As reported by today’s New York Times, Geert Wilders, Dutch politician and filmmaker, is going on trial for inciting hatred against Islam. He’s probably most famous for his 2008 movie Fitna, which calls attention to the violent excesses of Islam. (Do watch the 17-minute movie, which is here, and judge for yourself. Note that some of the scenes are not for the squeamish.) I’m not going to defend Wilders in general, because I haven’t followed all his doings, but it seems to me that the movie, at least, doesn’t incite hatred so much as call attention to Muslims who incite hatred. (There are a few dodgy right-wing bits that decry rising Islamic influence in the Netherlands.) Indeed, Wilders has lived under police protection ever since making Fitna, fearing that he’d meet the fate that befell Theo van Gogh, who was murdered by a radical Muslim after criticizing Islam. Who’s inciting the hatred?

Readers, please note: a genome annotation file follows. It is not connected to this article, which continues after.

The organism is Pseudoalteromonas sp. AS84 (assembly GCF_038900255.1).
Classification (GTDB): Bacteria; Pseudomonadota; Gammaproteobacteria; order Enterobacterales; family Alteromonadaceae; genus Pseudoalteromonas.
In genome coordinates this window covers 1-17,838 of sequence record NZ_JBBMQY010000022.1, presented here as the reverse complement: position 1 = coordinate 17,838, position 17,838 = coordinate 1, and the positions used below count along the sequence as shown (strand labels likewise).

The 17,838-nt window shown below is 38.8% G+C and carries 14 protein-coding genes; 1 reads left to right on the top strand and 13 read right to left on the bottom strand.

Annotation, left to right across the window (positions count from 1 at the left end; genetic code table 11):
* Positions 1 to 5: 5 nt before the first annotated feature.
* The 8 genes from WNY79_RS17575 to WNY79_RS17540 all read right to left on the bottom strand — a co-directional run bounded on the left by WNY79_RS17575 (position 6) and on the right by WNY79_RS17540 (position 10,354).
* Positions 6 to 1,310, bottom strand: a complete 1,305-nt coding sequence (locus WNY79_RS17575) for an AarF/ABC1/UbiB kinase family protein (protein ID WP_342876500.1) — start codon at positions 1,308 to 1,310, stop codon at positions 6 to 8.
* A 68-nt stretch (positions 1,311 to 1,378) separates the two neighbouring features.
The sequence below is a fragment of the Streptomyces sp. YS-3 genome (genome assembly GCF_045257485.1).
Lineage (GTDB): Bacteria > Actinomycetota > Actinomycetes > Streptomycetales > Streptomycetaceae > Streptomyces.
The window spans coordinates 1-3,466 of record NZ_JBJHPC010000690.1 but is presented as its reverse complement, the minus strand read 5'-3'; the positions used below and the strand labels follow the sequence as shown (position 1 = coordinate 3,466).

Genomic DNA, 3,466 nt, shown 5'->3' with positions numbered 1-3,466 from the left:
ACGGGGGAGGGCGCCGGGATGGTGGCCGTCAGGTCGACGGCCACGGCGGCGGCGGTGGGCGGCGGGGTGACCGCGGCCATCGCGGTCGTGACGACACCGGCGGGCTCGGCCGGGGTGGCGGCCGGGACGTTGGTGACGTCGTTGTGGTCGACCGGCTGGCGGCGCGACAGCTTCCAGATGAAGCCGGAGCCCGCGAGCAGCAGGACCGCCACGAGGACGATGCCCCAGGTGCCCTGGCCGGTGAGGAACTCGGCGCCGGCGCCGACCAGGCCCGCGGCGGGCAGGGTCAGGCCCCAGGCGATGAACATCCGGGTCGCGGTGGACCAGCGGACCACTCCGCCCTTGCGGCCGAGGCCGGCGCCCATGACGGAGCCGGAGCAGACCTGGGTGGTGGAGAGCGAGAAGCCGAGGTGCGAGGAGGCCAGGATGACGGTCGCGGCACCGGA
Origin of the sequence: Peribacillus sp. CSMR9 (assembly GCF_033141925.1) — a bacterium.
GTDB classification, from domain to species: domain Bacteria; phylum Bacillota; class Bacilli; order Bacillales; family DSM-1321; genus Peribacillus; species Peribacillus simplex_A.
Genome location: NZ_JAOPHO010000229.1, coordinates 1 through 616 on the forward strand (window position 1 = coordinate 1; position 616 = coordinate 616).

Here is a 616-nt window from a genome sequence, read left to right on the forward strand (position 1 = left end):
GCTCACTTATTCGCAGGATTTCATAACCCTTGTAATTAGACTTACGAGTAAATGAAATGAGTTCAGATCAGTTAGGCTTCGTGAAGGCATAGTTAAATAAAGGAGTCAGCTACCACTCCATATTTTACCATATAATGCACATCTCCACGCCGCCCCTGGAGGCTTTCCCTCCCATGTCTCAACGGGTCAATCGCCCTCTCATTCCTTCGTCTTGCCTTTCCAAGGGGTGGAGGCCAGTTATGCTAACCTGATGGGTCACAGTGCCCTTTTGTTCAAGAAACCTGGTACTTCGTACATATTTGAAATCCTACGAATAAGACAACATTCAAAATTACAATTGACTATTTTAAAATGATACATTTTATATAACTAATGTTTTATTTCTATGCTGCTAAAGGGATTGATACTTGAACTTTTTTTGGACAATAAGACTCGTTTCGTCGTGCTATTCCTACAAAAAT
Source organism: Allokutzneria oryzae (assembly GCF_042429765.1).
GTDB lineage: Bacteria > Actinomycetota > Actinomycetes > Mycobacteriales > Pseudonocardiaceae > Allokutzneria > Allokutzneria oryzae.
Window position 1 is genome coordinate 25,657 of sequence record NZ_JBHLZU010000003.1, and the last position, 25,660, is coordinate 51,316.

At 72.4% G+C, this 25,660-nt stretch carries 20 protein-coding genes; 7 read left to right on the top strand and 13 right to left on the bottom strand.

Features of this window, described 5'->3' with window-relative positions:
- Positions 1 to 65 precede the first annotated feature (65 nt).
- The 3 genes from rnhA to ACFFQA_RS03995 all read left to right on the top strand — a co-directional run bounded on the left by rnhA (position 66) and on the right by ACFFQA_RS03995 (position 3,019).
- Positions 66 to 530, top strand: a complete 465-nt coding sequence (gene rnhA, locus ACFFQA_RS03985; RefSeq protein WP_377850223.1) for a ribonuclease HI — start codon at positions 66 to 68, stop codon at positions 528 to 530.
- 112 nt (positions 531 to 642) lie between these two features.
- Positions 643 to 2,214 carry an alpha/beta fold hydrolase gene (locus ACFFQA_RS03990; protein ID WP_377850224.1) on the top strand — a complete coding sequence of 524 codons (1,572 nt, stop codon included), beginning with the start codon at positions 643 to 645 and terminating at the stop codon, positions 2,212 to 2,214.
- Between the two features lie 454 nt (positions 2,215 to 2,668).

While Wilders supporters see the trial as an attack on of freedom of expression, immigrant groups see it as a test of whether the Dutch government is willing to support minority rights, including freedom of religion and freedom from discrimination — guaranteed in the first words of the Dutch constitution.
Anti-racism groups have long sought Wilders’ prosecution, saying his remarks go beyond being offensive and compound ethnic tensions in the Netherlands, a country once regarded a beacon of tolerance.
”Racist incidents in the workplace are rising, and the labor unions say that too,” said Rene Danen of Nederland Bekent Kleur — Dutch for ”The Netherlands Shows Its Colors.” The group was one of several that filed a formal complaint against Wilders. ”One in three Muslims here now say they are considering leaving.”
He said Wilders’ remarks clearly violate hate speech laws and his case is no different from many other discrimination suits filed each year.
The Netherlands is not the US: here we can criticize religion as much as we please, so long as we don’t incite violence. I think that’s a better way to arrange things.
UPDATE: Russell Blackford has a defense of Wilders’s right to speak on his website.